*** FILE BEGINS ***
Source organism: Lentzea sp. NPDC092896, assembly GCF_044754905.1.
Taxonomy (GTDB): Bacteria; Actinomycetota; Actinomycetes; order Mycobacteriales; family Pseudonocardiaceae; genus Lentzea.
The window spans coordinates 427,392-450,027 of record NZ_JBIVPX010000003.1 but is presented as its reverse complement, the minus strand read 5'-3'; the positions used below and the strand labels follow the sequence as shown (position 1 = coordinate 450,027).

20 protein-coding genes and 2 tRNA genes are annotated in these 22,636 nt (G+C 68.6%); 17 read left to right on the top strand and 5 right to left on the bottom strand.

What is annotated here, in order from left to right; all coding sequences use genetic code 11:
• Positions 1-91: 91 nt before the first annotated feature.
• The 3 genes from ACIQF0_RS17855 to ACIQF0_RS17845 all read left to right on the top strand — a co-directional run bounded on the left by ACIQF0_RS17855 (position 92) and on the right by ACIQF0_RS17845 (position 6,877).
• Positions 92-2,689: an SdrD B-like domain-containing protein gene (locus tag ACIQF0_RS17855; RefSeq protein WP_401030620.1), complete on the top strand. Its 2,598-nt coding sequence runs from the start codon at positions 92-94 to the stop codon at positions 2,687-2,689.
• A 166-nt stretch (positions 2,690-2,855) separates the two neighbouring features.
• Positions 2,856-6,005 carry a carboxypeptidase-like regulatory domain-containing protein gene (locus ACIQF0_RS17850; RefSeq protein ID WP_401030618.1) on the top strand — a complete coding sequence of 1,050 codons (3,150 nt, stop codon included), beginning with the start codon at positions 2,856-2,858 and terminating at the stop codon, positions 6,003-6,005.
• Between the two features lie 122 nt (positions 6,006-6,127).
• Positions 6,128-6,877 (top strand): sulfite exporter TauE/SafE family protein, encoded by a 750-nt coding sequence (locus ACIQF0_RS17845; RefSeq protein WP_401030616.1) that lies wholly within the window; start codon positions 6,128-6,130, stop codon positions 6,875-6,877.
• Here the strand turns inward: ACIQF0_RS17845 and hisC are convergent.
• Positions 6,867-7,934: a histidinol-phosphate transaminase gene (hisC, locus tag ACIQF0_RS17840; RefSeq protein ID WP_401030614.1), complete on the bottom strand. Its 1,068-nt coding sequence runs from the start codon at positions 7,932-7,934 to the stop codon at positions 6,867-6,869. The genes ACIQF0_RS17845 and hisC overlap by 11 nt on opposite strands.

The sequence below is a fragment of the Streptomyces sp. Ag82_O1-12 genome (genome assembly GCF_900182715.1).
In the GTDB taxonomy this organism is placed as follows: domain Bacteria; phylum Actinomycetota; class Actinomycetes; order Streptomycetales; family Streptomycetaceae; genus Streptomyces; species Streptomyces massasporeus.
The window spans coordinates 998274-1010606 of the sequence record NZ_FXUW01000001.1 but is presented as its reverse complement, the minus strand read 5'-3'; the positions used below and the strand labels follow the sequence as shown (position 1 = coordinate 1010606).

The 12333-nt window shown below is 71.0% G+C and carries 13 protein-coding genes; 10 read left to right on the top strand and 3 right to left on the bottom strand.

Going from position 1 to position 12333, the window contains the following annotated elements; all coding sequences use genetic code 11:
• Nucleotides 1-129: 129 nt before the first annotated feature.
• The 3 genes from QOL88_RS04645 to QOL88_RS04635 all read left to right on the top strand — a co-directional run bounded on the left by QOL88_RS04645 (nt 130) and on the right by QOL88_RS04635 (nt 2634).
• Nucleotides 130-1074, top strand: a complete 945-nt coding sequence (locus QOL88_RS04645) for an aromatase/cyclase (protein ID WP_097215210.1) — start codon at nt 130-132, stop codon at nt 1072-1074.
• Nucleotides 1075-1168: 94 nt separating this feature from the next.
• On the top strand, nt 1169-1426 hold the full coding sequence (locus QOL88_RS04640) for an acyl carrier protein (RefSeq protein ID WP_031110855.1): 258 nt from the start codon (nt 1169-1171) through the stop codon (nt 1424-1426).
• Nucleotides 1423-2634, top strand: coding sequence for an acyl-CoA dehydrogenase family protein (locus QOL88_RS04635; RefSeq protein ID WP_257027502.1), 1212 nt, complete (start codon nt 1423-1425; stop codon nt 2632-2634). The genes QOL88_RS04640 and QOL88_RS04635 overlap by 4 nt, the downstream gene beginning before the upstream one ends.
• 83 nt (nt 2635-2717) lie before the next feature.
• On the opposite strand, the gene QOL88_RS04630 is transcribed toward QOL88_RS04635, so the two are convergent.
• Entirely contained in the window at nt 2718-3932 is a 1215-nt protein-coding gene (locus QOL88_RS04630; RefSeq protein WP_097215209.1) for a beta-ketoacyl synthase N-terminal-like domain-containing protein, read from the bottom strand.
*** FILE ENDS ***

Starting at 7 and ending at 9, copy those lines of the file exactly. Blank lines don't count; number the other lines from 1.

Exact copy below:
• The 3 genes from ACIQF0_RS17855 to ACIQF0_RS17845 all read left to right on the top strand — a co-directional run bounded on the left by ACIQF0_RS17855 (position 92) and on the right by ACIQF0_RS17845 (position 6,877).
• Positions 92-2,689: an SdrD B-like domain-containing protein gene (locus tag ACIQF0_RS17855; RefSeq protein WP_401030620.1), complete on the top strand. Its 2,598-nt coding sequence runs from the start codon at positions 92-94 to the stop codon at positions 2,687-2,689.
• A 166-nt stretch (positions 2,690-2,855) separates the two neighbouring features.